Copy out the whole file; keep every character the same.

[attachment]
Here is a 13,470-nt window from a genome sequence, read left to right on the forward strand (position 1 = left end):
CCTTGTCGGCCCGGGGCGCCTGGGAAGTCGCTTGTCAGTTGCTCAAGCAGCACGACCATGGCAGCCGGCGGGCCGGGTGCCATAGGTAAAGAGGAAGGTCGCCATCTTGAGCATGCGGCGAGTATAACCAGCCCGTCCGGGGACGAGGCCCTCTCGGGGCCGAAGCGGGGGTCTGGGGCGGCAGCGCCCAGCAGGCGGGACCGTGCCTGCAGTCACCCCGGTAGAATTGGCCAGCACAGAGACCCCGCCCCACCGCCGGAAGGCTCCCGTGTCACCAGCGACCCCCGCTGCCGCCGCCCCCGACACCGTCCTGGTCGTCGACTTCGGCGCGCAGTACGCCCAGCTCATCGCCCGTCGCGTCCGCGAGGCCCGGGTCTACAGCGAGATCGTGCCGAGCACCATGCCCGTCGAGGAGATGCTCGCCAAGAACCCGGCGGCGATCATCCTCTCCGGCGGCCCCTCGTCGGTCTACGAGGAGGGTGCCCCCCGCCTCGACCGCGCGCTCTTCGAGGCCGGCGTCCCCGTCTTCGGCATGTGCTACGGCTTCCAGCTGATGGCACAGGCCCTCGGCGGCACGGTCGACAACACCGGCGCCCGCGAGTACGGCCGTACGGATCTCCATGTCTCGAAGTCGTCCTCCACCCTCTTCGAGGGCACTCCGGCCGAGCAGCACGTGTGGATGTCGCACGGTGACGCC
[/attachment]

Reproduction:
Here is a 13,470-nt window from a genome sequence, read left to right on the forward strand (position 1 = left end):
CCTTGTCGGCCCGGGGCGCCTGGGAAGTCGCTTGTCAGTTGCTCAAGCAGCACGACCATGGCAGCCGGCGGGCCGGGTGCCATAGGTAAAGAGGAAGGTCGCCATCTTGAGCATGCGGCGAGTATAACCAGCCCGTCCGGGGACGAGGCCCTCTCGGGGCCGAAGCGGGGGTCTGGGGCGGCAGCGCCCAGCAGGCGGGACCGTGCCTGCAGTCACCCCGGTAGAATTGGCCAGCACAGAGACCCCGCCCCACCGCCGGAAGGCTCCCGTGTCACCAGCGACCCCCGCTGCCGCCGCCCCCGACACCGTCCTGGTCGTCGACTTCGGCGCGCAGTACGCCCAGCTCATCGCCCGTCGCGTCCGCGAGGCCCGGGTCTACAGCGAGATCGTGCCGAGCACCATGCCCGTCGAGGAGATGCTCGCCAAGAACCCGGCGGCGATCATCCTCTCCGGCGGCCCCTCGTCGGTCTACGAGGAGGGTGCCCCCCGCCTCGACCGCGCGCTCTTCGAGGCCGGCGTCCCCGTCTTCGGCATGTGCTACGGCTTCCAGCTGATGGCACAGGCCCTCGGCGGCACGGTCGACAACACCGGCGCCCGCGAGTACGGCCGTACGGATCTCCATGTCTCGAAGTCGTCCTCCACCCTCTTCGAGGGCACTCCGGCCGAGCAGCACGTGTGGATGTCGCACGGTGACGCC